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Thursday, 6 August 2009

Quantitative easing: follow the money

The Bank of England is trying to decide whether quantitative easing has had any beneficial impact on the economy. The theory is quite simple. The Bank says it is not printing money, but what it is doing, which is tantamount to the same thing is acquiring assets from the banks in return for additional credits to the bank's accounts with the BoE. The idea is that the banks will feel flush with cash and decide to lend to commercial customers thus stimulating the economy.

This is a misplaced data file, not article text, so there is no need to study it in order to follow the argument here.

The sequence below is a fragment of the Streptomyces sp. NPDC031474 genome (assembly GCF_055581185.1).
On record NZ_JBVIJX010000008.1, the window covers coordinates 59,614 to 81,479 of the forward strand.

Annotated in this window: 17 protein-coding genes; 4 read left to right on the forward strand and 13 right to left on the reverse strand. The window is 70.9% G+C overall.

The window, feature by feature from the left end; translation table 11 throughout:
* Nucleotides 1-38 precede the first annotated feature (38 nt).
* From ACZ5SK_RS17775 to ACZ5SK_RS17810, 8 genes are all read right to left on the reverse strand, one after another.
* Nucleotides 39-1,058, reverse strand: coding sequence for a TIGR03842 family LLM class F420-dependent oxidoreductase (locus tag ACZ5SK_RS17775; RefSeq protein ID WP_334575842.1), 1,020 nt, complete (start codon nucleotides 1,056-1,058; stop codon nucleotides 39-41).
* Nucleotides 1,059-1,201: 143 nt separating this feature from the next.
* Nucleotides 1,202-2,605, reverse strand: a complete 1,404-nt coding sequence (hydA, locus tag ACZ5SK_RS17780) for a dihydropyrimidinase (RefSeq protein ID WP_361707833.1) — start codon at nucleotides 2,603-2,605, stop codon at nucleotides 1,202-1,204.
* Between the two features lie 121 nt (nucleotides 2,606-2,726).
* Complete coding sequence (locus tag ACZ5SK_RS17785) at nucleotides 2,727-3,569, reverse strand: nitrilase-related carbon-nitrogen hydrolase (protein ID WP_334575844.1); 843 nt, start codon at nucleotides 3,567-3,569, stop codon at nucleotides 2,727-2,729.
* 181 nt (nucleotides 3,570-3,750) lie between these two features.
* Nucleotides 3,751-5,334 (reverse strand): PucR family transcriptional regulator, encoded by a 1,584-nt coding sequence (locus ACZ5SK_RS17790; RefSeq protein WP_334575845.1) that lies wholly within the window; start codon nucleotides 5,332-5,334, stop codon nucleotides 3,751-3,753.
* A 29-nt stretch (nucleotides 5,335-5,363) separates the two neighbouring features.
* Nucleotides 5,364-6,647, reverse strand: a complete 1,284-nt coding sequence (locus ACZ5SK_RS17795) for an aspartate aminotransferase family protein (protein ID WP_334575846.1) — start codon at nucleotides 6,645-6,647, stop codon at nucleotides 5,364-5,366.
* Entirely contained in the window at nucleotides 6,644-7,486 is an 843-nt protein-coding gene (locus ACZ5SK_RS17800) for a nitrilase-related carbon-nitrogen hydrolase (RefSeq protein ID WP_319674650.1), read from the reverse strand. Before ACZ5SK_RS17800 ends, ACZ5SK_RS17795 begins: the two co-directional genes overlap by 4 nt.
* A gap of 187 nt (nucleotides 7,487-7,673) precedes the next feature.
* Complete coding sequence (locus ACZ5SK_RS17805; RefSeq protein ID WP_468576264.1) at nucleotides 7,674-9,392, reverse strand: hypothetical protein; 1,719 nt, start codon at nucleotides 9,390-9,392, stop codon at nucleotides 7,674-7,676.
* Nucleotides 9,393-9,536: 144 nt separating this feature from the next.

Before the banking crisis, banks left an average of under £20 billion on deposit with the Bank of England. Now, after £125 billion of quantitative easing, the figure has jumped to £161 billion. In other words, the banks, not wishing to take a risk on lending the extra cash, are simply leaving it on deposit with the BoE.

The government may have thought they were spraying the economy with extra cash, but the hosepipe appears to have sprung a massive leak right next to the tap.

5 months on, Quantitative Easing clearly isn't working, so the Bank decides to do what only this government could do, and extend its programme by an additional £50 billion.

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